Globe Aware volunteers flying within the United States may soon need to prove they're likely COVID-free if a proposed bill becomes law. This is in hopes of reducing a potential surge this coming winter.
Domestic flyers may need to show proof of vaccination if Senate bill passes
BAILEY SCHULZ AND DAWN GILBERTSON
September 30, 2021
Domestic flyers within the United States may soon need to prove they're likely COVID-free if a proposed bill Wednesday becomes law.
The U.S. Air Travel Public Safety Act, introduced by California Sen. Dianne Feinstein, would require all U.S. passengers to be fully vaccinated, fully recovered or test negative for the coronavirus before boarding a domestic flight.
"We know that air travel during the 2020 holiday season contributed to last winter’s devastating COVID-19 surge," Feinstein said in a Wednesday news release. "We simply cannot allow that to happen again."
While testing and or showing proof of vaccination is common for international air travel, domestic U.S. air passengers do not go through the same level of scrutiny.
The bill builds upon the Centers for Disease Control and Prevention's current air travel requirement, which has passengers traveling to the U.S. from a foreign country show proof of a negative COVID-19 test result or proof of recovery from COVID-19.
The Infectious Diseases Society of America and the American Public Health Association support the additional requirements for domestic air travel, according to the release.
"Vaccination is a critical strategy to end the COVID-19 pandemic, and vaccination requirements in multiple settings are an important mechanism to boost vaccination rates, prevent infections and hospitalizations and save lives," Barbara Alexander, president of the Infectious Diseases Society of America and professor of medicine and pathology at Duke University School of Medicine, said in the release.
Various health experts have expressed support for vaccine mandates on flights. Dr. Anthony Fauci, Biden's chief medical adviser and the nation's top infectious disease expert, said in an interview with The Skimm in September that passengers should also be subject to a vaccine mandate in order to fly.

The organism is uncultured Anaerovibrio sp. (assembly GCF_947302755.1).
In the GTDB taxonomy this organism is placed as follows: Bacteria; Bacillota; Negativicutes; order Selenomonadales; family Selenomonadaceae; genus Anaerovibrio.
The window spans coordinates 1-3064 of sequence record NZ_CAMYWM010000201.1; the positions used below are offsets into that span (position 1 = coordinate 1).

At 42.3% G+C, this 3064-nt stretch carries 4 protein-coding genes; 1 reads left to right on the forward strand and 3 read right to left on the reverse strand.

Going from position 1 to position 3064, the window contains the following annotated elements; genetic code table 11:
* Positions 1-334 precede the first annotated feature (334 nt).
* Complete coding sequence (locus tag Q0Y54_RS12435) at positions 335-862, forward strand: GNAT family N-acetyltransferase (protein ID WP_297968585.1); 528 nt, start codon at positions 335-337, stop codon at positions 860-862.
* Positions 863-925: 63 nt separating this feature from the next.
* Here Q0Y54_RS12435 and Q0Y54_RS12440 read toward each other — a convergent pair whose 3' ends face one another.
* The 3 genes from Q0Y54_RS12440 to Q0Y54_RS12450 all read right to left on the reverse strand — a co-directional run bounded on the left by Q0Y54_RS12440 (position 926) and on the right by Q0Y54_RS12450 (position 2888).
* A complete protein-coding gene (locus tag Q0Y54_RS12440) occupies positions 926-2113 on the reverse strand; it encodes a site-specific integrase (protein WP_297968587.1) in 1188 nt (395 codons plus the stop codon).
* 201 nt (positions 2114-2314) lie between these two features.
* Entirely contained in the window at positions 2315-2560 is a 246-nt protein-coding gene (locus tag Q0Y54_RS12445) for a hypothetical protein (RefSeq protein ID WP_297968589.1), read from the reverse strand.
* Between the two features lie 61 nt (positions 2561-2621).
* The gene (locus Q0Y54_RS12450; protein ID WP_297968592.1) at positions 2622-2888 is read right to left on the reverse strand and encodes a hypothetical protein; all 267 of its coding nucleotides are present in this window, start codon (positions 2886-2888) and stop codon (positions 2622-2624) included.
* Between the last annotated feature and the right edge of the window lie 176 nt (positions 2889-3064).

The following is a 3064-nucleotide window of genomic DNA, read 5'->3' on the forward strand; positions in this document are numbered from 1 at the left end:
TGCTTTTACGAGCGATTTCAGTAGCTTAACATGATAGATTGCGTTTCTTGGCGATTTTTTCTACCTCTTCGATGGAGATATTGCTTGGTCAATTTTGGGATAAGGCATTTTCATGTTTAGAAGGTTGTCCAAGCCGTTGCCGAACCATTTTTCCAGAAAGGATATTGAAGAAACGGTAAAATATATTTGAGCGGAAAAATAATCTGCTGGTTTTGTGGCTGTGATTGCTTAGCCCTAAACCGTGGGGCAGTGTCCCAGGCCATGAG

When asked about travel restrictions in a COVID-19 briefing in September, Jeff Zients, the White House COVID-19 response team coordinator, said nothing is off the table. He pointed to the government's move to double the fines for passengers who refuse to follow the federal mask mandate on planes and other public transportation.
But airlines say vaccine mandates could pose logistical issues, with airlines tasked with figuring out the vaccination status for millions of passengers. Delta Air Lines CEO Ed Bastian said it would "bottleneck the domestic travel system" in an interview with "CBS This Morning" in late August.
The U.S. Travel Association, which promotes travel to the United States, released a statement against vaccine mandates for domestic flights on Sept. 13.
"U.S. Travel has long maintained that there should be no mandatory vaccination requirement for domestic travel," Tori Emerson Barnes, the group's executive president said in a statement. "Such a policy would have an unfair, negative impact on families with young children who are not yet eligible to get the vaccine."
The bill would also let the Secretary of Health and Human Services develop national COVID-19 vaccination standards and procedures for domestic air travel to prevent future outbreaks and have the CDC's Advisory Committee on Immunization Practices make recommendations for vaccine use in health care settings.
Follow USA TODAY reporter Bailey Schulz on Twitter: @bailey_schulz.